For much of my life, forgiveness was a nebulous and ill-defined concept. I grasped the idea of forgiving, but never really learned the value of forgiveness and the freedom that comes from it. I didn’t even know how to forgive. It was an intellectual rather than a functional concept. Sometimes I’d say that I forgave someone, but not really mean it. Other times I’d want to forgive and say that I had forgiven. But even then an emotional residue often remained. In either case, feelings of hurt, shame, anger, regret or blame and harsh judgments frequently lingered after I said I’d forgiven. When my desire to forgive was genuine, I’d feel good at least temporarily. But often as I was reminded in various ways of the hurtful event that I thought I’d let go, negative thoughts and feelings would gradually creep back in to prey at my mind.
Those incomplete experiences of forgiveness felt puzzling and vexing. But since I’d said the words of forgiveness – regardless of whether I really meant them or not – I believed that I had to deal with the lingering thoughts and feelings by denying and pushing them out of my conscious awareness. It was as if I expected something magical should happen through saying “I forgive” once or twice – like the words were an incantation that could by themselves change everything. Occasionally just saying the words of forgiveness did work and I was able to let go of my negative thoughts and feelings permanently. But for the situations and people that were the most significant, I seemed to be incapable of making forgiveness stick. This felt like a personal failure and added to the burden of ways in which I felt bad about myself.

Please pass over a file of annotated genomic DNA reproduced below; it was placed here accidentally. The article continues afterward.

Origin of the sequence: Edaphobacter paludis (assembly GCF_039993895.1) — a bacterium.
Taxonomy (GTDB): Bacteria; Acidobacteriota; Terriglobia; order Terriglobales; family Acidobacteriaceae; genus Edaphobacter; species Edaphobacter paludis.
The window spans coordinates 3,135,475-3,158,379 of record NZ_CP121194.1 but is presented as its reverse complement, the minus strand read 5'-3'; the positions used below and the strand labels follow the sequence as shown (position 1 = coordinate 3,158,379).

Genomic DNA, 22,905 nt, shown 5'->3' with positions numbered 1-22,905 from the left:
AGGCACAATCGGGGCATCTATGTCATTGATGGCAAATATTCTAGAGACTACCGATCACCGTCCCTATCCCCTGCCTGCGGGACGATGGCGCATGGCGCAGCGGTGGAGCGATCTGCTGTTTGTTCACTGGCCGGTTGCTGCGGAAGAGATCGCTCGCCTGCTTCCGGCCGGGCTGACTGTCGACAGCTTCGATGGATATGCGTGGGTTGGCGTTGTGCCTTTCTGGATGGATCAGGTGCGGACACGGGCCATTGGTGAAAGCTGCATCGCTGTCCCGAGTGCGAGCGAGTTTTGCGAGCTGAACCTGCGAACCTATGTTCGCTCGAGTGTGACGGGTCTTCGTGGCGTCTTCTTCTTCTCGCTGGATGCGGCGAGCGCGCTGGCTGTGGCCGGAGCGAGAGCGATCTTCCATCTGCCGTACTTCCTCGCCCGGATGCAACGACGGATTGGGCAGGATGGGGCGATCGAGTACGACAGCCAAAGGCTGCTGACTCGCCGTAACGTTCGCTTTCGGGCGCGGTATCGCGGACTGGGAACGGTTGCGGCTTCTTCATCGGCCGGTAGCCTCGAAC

I couldn’t reveal this flaw of being ‘unable to forgive’ to anyone. Nor would I admit that I often just pretended to forgive because I thought I ‘should.’ Early in life I had learned to put on a persona and play the role of ‘good boy.’ I did this to get love and acceptance from my family, teachers and the people of the conservative church I was raised in. I conformed to definite ideas about good and bad and things that ‘good boys’ did and didn’t do. Apologizing for my ‘wrongs’ and forgiving others for their ‘wrongs’ ranked high on the list of things that ‘good boys’ must do. As I grew older the ‘good boy’, evolved into the ‘good guy’, but the persona’s mandate remained. I had to be nice, behave perfectly (or close to it) and accommodate others in order to be accepted and liked. That meant saying the words “I forgive you.” or “That’s okay.” even if I didn’t really feel it. Chances are that if you’re reading these words, you know just what I mean. The good news is that things can shift.